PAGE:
My sister eloped. Okay, not exactly, and it’s old news, really, since this was brought to mind by my recently receiving an invitation to the celebration of her twentieth anniversary. Which is interesting, because I wasn’t invited to her wedding.
See, she and her boyfriend were vacationing in Hawai’i, when they decided, on the spur of the moment, that this romantic tropical setting would be the ideal place to get married. They are far from the only ones who reach that conclusion, of course. Having made their decision, and arrangements, they then informed the families. Well, by families, I mean my parents. I wasn’t informed except by my father, who was, as is understandable, grousing long and loud about having to fly to Hawai’i at the last minute and at enormous expense.
He didn’t have to, of course. My older sister didn’t go, and was fine with that, despite having a very close relationship with my younger sister. “What’s the big deal?” she said. But my father understood, which is why, in fact, he did have to go. His daughter was getting married. For some reason, he felt that was an important thing to attend.
I didn’t go. There was no way I could afford it. And that hurt. She was my sister, and I had looked forward to being at her wedding, even standing up in her wedding party as she stood up in mine. It was important to me that she be there, and I would have thought it might be important to her that I be there for her. It wasn’t. But I think what hurt me even more than that was realizing that it wasn’t important to her that it was important to me.
That’s the thing about weddings. Despite all the “Bridezilla” stories, it’s not really about the bride, nor the couple, or anything like that. It’s about the people in attendance. It’s for the father who has dreamed about walking his little girl down the aisle since she was… well… a little girl. It’s about the family. It’s about the community, bearing witness to a couple passing through one of the last surviving rites of passage our society affords.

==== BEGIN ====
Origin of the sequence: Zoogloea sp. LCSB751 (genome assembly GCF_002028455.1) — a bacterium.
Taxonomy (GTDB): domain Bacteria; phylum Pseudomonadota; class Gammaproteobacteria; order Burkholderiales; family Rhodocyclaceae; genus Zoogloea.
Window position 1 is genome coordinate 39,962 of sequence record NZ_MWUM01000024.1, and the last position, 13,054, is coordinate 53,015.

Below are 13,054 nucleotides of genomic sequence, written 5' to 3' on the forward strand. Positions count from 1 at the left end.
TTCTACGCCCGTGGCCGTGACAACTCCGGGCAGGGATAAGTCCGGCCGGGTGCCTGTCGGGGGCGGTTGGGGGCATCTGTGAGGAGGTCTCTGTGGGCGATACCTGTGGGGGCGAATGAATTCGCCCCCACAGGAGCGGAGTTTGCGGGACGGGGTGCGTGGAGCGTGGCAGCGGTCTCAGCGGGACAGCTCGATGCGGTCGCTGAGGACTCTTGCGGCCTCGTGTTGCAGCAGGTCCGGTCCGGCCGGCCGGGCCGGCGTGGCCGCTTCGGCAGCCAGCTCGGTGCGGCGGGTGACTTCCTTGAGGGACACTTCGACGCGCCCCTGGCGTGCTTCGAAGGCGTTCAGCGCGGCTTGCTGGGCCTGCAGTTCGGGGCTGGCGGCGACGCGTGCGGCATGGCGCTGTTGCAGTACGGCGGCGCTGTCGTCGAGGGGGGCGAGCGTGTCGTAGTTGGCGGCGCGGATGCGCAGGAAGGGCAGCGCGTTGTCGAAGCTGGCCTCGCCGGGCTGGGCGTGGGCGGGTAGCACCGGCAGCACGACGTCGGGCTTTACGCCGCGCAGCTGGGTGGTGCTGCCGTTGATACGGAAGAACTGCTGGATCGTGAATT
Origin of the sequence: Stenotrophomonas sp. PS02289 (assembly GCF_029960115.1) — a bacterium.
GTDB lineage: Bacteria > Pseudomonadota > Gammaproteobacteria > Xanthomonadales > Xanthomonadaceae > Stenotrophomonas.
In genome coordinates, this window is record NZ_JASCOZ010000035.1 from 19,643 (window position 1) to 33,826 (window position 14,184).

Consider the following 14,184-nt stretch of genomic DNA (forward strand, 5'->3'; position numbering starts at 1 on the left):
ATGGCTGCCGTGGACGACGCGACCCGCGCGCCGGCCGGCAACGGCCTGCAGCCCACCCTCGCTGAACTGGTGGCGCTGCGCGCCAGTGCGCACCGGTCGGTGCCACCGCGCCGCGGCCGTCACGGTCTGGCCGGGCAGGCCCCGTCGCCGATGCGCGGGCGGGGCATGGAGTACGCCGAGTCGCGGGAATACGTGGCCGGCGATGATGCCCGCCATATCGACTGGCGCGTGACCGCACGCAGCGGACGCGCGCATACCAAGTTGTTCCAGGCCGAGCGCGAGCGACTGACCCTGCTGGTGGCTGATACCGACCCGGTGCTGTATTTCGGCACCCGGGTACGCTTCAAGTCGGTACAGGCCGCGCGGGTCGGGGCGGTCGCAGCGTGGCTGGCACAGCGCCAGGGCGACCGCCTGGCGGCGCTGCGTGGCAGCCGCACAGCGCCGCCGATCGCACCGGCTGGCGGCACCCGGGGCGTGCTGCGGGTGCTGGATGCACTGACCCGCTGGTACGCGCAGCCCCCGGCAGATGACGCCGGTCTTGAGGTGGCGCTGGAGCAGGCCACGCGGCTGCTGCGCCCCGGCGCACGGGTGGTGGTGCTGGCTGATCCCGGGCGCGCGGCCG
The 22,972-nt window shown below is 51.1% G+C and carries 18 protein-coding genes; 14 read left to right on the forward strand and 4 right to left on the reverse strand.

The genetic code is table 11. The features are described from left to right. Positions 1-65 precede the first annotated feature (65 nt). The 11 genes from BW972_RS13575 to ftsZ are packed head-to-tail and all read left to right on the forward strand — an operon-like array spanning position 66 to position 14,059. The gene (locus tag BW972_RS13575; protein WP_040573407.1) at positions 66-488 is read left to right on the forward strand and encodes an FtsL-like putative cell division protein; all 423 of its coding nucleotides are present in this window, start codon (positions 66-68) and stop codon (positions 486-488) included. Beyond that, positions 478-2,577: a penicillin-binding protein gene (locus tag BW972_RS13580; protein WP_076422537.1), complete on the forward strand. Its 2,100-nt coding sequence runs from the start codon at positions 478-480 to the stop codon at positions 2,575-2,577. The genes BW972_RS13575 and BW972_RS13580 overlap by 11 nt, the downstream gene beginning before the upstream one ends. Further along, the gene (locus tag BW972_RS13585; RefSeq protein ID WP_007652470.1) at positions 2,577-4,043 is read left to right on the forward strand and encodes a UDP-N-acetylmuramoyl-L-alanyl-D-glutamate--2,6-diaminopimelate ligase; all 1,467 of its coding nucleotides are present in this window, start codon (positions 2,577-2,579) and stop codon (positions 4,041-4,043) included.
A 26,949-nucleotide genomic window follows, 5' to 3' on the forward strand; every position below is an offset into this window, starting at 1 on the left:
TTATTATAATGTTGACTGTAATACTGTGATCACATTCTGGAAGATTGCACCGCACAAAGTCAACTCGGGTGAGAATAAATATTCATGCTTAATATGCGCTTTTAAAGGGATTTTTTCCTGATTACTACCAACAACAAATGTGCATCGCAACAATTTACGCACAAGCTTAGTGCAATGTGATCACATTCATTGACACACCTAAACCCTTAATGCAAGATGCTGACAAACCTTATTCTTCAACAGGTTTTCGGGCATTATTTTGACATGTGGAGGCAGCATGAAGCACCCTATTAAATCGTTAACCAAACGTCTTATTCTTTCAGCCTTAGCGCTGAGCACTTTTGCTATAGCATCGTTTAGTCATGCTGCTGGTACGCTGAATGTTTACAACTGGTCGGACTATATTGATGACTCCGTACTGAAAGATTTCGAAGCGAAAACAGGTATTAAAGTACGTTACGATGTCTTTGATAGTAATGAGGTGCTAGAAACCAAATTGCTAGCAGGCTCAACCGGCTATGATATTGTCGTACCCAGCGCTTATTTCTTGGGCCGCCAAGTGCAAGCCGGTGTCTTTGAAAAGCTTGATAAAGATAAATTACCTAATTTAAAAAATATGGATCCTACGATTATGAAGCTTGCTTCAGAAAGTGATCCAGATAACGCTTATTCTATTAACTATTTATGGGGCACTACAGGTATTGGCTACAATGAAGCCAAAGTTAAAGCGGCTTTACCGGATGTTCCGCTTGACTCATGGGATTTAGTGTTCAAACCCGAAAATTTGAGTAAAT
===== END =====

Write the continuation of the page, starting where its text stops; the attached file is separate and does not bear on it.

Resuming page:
I use that term intentionally. A wedding is a moment of transition, one most people experience. It is a common experience. And there are rituals involved, the exchange of rings, the vows, the “march,” all that. That’s why a lot of people get very nervous at any attempt to change that. The pastor who officiated my wedding said he was very reluctant to allow a couple to mess with the ceremony too much, especially when it came to writing their own vows. We didn’t do that, although we did personalize a bit by opening the ceremony with Shakespeare’s Sonnet 116. Oh yeah, and I sang at my own wedding. I’d sung Leonard Bernstein’s “Simple Song” at all of my friends’ weddings, and I wanted it sung at mine, but by the same person who sang at everyone else’s. So yeah, I sang it at the beginning, and watched my wife come down the aisle toward me during the flute solo.
But we didn’t mess with things too much, and the pastor was right about that. He explained it. He pointed out that the familiarity of the vows binds us all together. Not just the couple, but the whole community. They are sharing something with everyone who has gone before. He pointed out that, when the bride and groom are up there reciting their vows, all the married people watching are silently remembering, and re-reciting, their own vows. Why do you think so many babies are born nine months after a major wedding?
This shared experience is why some conservatives are extremely uncomfortable at anything that would change the “definition” of marriage. And it’s why advocates of gay marriage fight so hard to be able to share the common experience as well. “It’s just a piece of paper,” people might say (my sister likely among them), but it’s so much more. It’s a step further into the adult world. And we have very few left.
Rites of passage tie us together, going through an experience knowing those around you went through it themselves. In earlier times it might involve a test or an ordeal, sometimes dangerous, and it’s okay with me that we have removed most of the danger. But we maintain the vestigial ritual in initiations into social organizations, fraternal orders such as the Freemasons or the Elks or whathaveyou. Those are dying out, but such traditions do live on, somewhat, with fraternity initiations, although the significance is increasingly lost in the face of ever more dangerous hazing. But perhaps that’s an attempt to cling to our true roots. Because part of the purpose of the ordeal is to come out of it stronger, more confident. Ready for the challenges that face you. Ready, in many cases, to truly be an adult.